Save hundreds of dollars by building your own DIY jersey display case to show off your favourite team, sport and/or player. Easy building plans here.
My Dad is a guy’s guy; he’s beer and football, dirty jokes and good times and his house is a man-cave…. which is fine and wonderful, but hanging his collection of football and hockey jerseys on coat hangers from wall sconces was a bit too manly for me.
I know, MYOB Shelly – it’s HIS house.
But I just want everything for him, even if that means butting in where I don’t belong and building a jersey case just in case he might like it.
I mean, I write a blog and I’m always looking for new builds to try and Christmas is just a few days away and the man is impossible to buy for…
and yes, I couldn’t leave well enough alone.
If you are, or know someone, like my Dad – that has several sports jerseys – then I should tell you that having them professionally framed is CRAZY-EXPENSIVE. We’re talking anywhere from $200 to $500 (Cdn) depending on how fancy you go with the matting and plaques etc. Six jerseys at $200 a pop = a serious dent in your bank account (and it would likely give Hubby a stroke). For most of us, that’s just not feasible.
So I built a jersey display case myself – to see if I could – and to come up with building plans so that you could make one (or many) yourself!
DIY Jersey Display Case
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- 30 1/2″ by 38 1/2″ piece of 1/2″ plywood (choose a subtle grain)
- (3) 1″ x 3″ x 8′ select pine
- 1 1/4″ pocket hole screws
- 1/2″ finishing nails
- wood glue
- brad nailer with 1 1/4″ finishing nails
- 36″ piano hinge
- 1/2″ wood screws and 1″ wood screws (for attaching hinge)
- magnetic closure
- 1/4″ plexiglass (or glass)
- matboard at ~ 32″ x 40″
- needle and thread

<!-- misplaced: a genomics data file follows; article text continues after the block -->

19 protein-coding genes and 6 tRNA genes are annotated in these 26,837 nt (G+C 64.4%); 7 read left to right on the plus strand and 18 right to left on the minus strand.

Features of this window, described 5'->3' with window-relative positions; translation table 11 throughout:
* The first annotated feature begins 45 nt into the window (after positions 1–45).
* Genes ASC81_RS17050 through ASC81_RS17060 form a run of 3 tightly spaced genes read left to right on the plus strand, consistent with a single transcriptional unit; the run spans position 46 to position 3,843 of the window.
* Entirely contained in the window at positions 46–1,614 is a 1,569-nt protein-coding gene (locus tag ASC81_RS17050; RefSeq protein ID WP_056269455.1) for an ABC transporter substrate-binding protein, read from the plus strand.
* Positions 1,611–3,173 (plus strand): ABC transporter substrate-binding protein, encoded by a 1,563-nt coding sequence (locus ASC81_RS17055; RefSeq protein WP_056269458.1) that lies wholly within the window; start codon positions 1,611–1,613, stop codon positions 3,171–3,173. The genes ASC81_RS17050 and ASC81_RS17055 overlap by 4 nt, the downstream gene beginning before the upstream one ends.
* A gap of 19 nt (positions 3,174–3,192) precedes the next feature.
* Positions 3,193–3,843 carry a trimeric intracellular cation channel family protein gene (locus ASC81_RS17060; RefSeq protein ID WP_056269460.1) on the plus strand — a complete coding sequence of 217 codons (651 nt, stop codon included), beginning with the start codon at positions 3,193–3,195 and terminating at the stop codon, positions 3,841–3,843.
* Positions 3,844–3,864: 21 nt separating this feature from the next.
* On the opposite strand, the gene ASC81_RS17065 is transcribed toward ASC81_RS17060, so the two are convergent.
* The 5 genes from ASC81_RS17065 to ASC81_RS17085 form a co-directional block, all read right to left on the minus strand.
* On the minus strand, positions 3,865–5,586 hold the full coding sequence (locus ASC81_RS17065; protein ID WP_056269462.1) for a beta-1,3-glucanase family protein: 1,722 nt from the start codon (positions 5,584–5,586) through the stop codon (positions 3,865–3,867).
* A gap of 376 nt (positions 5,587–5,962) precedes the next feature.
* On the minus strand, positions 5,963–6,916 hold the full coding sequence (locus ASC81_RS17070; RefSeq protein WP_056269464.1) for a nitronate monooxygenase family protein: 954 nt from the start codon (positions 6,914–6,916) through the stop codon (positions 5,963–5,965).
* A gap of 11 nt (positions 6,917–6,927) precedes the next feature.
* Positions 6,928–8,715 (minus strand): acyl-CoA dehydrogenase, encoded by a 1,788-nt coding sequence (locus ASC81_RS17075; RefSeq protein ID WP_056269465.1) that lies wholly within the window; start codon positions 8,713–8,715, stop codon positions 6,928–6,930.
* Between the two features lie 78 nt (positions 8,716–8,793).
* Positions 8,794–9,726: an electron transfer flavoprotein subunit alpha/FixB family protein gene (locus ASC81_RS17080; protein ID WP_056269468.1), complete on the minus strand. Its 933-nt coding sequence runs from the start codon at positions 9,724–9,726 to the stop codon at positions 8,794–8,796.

- 1/2″ plywood cut to 30 1/2″ by 38 1/2″
- (2) pieces 1″ x 3″ cut to 32″ long – with a 45 degree angle running opposite at either end. (long edge will be 32″ – see diagram above)
- (2) pieces 1″ x 3″ cut to 40″ long – with a 45 degree angle running opposite at either end.
- RIP REMAINING 1″ x 3″ board in half lengthwise (to 1 1/8″)
- (2) pieces 1″ x 1 1/8″ cut to 40″ long – with 45 degree angle running opposite at either end
- (2) pieces 1″ x 1 1/8″ cut to 32″ long – with 45 degree angle running opposite at either end.
Because I only built one DIY jersey display case (for now), I opted to buy the less expensive 24″ by 48″ plywood and then piece 2 of them together to make my 30 1/2″ by 38 1/2″ backboard. (You can see where I’ve glued and used pocket hole screws to attach the two pieces together.)
Drill 1/2″ pocket holes every 6″ around the BACK of your backboard – make sure you have the nicer/less flawed grain as the front.
My garage is jam packed with wood and partially completed projects right now, so I brought out my WORX Pegasus folding work table and sawhorse for this project. Granted, I was given the Pegasus in exchange for a review, but let me tell you, this baby was ideal for this project! I was able to build the entire DIY jersey case on this one platform – which comes with it’s own clamps as an added bonus. I’m not kidding, I love all WORX tools, but this one is going to be in daily use from here on out. #gamechanger
I lined up my 1″ x 3″ boards to be flush with the back of my jersey case and then glued and screwed them into place with 1 1/4″ pocket hole screws. Add extra glue at the mitred corners and clamp in place for a nice, tight fit.
Easy so far right?
Now for the front frame for the glass/plexiglass. You want your frame to be just wider than the box it is hiding, so I ripped my 1″ x 3″ board down lengthwise on my table saw – half (less the depth of the blade) is 1 1/8″, so set your fence there.
Cut your frame pieces to length – with 45 degree angles running perpendicular to each other on either end.
Before gluing your DIY jersey case frame together, you’ll want to create a “rabbit” for the plexiglass to sit in. To do this, I set my table saw blade height to 1/4″ to 1/2″ (depending on the thickness of your glass) and made multiple runs along each board until I had a cut-out that was ~1/2″ wide.